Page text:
In the book of Revelation, Christ describes a number of churches. He tells us that it was not the “hot” church that he despised nor was it the “cold” church it was the “lukewarm” church. It was the church that called themselves children of God, but acted as if they were children of the evil one. We are called to be hot or cold, not lukewarm.
We are called to be Christians and we are not to be part of this world, even though we must live in it. We will all meet our death. We who come here “expect the resurrection” we wait for Christ to return and take us home.
As for the grandfather from the beginning of this sermon, the words that the little boy said struck deep in his father’s and mother’s soul. They both shed tears and both knew what they needed to do. That night, the boy’s father went and grasped his father’s hand and led him to the table and for the remainder of his years and they ate together as a family. Neither one of the parents seemed to mind that their father was making a mess.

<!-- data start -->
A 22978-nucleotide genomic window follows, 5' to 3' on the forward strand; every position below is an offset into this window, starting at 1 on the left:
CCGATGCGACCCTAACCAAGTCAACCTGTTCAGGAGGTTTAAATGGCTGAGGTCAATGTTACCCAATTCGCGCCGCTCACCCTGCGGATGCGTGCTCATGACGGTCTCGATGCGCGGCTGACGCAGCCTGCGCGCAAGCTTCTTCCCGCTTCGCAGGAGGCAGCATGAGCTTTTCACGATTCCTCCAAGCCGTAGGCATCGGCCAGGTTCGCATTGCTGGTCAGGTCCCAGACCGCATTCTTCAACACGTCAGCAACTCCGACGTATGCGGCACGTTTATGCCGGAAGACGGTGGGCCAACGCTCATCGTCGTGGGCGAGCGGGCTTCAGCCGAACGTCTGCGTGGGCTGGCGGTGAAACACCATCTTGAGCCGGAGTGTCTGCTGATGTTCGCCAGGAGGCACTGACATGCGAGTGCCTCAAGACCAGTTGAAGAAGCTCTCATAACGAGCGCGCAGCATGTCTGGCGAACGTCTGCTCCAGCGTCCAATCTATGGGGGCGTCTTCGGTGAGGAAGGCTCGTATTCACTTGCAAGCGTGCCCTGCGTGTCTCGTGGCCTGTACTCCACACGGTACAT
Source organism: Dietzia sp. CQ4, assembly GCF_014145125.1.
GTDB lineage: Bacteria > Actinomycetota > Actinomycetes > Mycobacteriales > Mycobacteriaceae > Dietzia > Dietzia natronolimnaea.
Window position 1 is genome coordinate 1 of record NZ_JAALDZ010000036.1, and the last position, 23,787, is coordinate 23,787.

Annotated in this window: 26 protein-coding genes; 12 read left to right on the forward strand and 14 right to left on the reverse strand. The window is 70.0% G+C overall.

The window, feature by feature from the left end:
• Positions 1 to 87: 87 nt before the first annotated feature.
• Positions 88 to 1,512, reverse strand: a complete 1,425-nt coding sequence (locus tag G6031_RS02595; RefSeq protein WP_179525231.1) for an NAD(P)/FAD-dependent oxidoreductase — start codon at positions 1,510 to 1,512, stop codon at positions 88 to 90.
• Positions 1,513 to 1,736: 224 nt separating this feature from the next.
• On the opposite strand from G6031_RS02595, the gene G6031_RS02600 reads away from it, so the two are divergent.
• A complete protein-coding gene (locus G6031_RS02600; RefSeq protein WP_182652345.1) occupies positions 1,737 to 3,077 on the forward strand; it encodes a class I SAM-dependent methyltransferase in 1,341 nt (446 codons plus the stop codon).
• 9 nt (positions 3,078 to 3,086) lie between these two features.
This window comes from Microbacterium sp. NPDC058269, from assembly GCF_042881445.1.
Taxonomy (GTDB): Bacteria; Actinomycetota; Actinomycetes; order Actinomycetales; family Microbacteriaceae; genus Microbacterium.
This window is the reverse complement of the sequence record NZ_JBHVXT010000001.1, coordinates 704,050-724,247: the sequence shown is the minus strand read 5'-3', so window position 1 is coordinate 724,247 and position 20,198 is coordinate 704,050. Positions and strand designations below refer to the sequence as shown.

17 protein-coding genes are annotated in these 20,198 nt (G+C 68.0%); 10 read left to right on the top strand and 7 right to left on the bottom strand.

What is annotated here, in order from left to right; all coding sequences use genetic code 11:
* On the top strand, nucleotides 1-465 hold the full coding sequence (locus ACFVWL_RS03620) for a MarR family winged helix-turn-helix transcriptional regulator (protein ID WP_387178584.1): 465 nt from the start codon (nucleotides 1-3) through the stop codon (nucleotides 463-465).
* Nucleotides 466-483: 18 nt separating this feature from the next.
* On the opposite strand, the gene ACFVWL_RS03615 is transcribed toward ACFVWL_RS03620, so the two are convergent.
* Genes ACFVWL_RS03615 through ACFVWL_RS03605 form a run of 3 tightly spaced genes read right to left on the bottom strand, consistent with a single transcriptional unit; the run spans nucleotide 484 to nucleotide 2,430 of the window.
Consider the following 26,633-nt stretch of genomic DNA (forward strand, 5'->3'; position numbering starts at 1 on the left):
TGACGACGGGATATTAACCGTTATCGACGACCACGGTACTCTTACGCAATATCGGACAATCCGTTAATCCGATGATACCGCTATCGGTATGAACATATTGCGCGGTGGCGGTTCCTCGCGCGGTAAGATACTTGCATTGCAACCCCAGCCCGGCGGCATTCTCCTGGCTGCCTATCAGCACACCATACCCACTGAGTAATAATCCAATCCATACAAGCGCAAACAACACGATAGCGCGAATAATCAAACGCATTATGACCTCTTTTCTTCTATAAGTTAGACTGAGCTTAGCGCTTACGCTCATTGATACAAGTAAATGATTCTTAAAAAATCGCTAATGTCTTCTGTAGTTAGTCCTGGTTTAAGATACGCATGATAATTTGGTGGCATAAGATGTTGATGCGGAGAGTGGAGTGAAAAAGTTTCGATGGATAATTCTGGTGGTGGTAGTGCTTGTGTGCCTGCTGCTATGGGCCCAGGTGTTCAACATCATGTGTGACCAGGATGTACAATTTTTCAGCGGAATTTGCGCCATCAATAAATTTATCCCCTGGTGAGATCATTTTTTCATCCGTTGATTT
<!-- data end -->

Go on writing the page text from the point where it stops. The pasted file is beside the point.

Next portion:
You see, life is one mess after another; it is not how angry we get at life it is how we face the adversity. A wise man told me something that another wise man told him: “When we lose someone in our lives, it takes time to heal those wounds. The problem with time is, is that it takes time.” We are called to fill our lives with the good things Christ has to offer. We are called to live as examples of Christ even when people are hurting us, persecuting us—putting us to death. We need to be careful when we are out there in the world, when we proclaim to be Christians and we act otherwise, the world is watching us and silently building the wooden bowl. We are Christians—let us be Christians.